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The following is an extract from Frankenstein; I'd like to know what the clause in bold means. Does it have anything to do with being saintly? Does the word sympathy refer to a two-way or one-way sentiment?

The saintly soul of Elizabeth shone like a shrine-dedicated lamp in our peaceful home. Her sympathy was ours; her smile, her soft voice, the sweet glance of her celestial eyes, were ever there to bless and animate us. She was the living spirit of love to soften and attract: I might have become sullen in my study, rough through the ardour of my nature, but that she was there to subdue me to a semblance of her own gentleness. And Clerval—could aught ill entrench on the noble spirit of Clerval?—yet he might not have been so perfectly humane, so thoughtful in his generosity—so full of kindness and tenderness amidst his passion for adventurous exploit, had she not unfolded to him the real loveliness of beneficence, and made the doing good the end and aim of his soaring ambition.

I'd appreciate your help.

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  • I'm not sure this isn't off-topic. Interpretation where there are various possibilities is 'open to opinion', and interpretation from context falls into the realm of comprehension. However, here, the blessing seems to be described as one-way. We had the benefits ensuing from / reifying her sympathy. 'We had her sympathy' as with 'we had her help'. Jun 12, 2020 at 11:22
  • It can be either. It depends on the context. It's quite possible to say I had sympathy for her, even though she had none for me. The section in bold doesn't explicitly say anything about the object of the everybody's sympathy, so it's not possible to say if it's talking about something that's reciprocal, or if her and "us" all have sympathy for something else (that may or may not return it). Jun 12, 2020 at 18:10
  • @JasonBassford I suspect the OED definition Greybeard quoted is incompatible with the sentence frame "A has sympathy for B."
    – Apollyon
    Jun 13, 2020 at 1:23
  • The passage in question will be coherent if the clause is taken to mean "because of her, there was conformity of disposition among us." If it means "She had sympathy for us" or "We had her sympathy," it would lack supporting evidence and the passage would be thus incoherent.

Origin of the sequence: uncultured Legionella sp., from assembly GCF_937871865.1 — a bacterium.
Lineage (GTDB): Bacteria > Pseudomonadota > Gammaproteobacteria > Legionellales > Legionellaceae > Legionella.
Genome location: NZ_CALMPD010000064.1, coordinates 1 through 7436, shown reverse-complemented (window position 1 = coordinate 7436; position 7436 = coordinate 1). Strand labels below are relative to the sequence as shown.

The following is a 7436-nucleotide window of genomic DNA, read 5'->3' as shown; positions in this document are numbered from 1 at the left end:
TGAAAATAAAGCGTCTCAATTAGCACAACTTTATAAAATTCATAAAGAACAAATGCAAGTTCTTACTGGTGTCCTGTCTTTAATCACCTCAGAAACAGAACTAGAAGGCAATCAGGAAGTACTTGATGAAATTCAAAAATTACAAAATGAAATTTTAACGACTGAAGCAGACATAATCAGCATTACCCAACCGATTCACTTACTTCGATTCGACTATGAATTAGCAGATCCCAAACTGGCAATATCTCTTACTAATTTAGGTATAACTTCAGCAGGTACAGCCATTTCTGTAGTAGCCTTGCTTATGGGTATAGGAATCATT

– Apollyon
    Jun 13, 2020 at 1:26
  • @Apollyon A "conformity of feeling" also does not imply reciprocity. They could all conform in having sympathy for the same thing—which is neither themselves nor the other. The passage in the question still does not state the object of the sympathy. Jun 13, 2020 at 4:22

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Her sympathy was ours I understand this as “[From her and by her example] we held those common sentiments that we shared amongst ourselves and which bound us together.”

OED

Sympathy: 3. a. Conformity of feelings, inclinations, or temperament, which makes persons agreeable to each other; community of feeling; harmony of disposition.

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  • So the sympathy in question was a two-way sentiment?
    – Apollyon
    Jun 12, 2020 at 10:56
  • Given what I wrote, what do you think?
    – Greybeard
    Jun 12, 2020 at 11:02
  • Probably yes. Some people told me the clause means "She had sympathy for us" or "We had her sympathy" in current English. Do you think that conveys the idea accurately?
    – Apollyon
    Jun 12, 2020 at 11:09
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    No. It does not mean (i) "She had sympathy for us" which, in current English, would mean "She shared the sorrow of our condition", or (ii) "We had her sympathy", which, in current English, means "She had given us an expression of sorrow she felt for our condition"
    – Greybeard
    Jun 12, 2020 at 11:16
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    Othello (Shakespeare) - There should be sympathy in yeares, manners and beauties; all which the Moore is defective in. Putting aside the outrageous racism (I fully expect people to start chucking statues of Shakespeare into the canal soon! :) that usage seems to reflect approximately the above sense. It's a cite from preceding OED definition 2 - Agreement, accord, harmony, consonance, concord; agreement in qualities, likeness, conformity, correspondence. Which they say is Obsolete or merged in 3a. Jun 12, 2020 at 11:25

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